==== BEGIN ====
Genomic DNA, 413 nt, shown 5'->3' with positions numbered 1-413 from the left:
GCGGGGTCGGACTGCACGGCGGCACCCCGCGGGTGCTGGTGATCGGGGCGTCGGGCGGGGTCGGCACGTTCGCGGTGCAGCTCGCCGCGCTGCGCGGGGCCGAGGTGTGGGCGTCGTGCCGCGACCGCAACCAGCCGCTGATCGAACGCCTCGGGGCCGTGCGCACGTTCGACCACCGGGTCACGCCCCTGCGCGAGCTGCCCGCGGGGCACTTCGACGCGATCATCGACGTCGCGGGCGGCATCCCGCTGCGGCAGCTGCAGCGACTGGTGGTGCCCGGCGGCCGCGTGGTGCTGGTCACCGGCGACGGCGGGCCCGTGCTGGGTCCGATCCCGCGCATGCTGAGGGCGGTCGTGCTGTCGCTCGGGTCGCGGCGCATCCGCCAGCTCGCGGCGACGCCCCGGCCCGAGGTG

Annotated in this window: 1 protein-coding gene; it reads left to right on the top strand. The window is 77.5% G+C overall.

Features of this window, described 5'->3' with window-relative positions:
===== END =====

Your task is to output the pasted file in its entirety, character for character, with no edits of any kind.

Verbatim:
Genomic DNA, 413 nt, shown 5'->3' with positions numbered 1-413 from the left:
GCGGGGTCGGACTGCACGGCGGCACCCCGCGGGTGCTGGTGATCGGGGCGTCGGGCGGGGTCGGCACGTTCGCGGTGCAGCTCGCCGCGCTGCGCGGGGCCGAGGTGTGGGCGTCGTGCCGCGACCGCAACCAGCCGCTGATCGAACGCCTCGGGGCCGTGCGCACGTTCGACCACCGGGTCACGCCCCTGCGCGAGCTGCCCGCGGGGCACTTCGACGCGATCATCGACGTCGCGGGCGGCATCCCGCTGCGGCAGCTGCAGCGACTGGTGGTGCCCGGCGGCCGCGTGGTGCTGGTCACCGGCGACGGCGGGCCCGTGCTGGGTCCGATCCCGCGCATGCTGAGGGCGGTCGTGCTGTCGCTCGGGTCGCGGCGCATCCGCCAGCTCGCGGCGACGCCCCGGCCCGAGGTG

Annotated in this window: 1 protein-coding gene; it reads left to right on the top strand. The window is 77.5% G+C overall.

Features of this window, described 5'->3' with window-relative positions: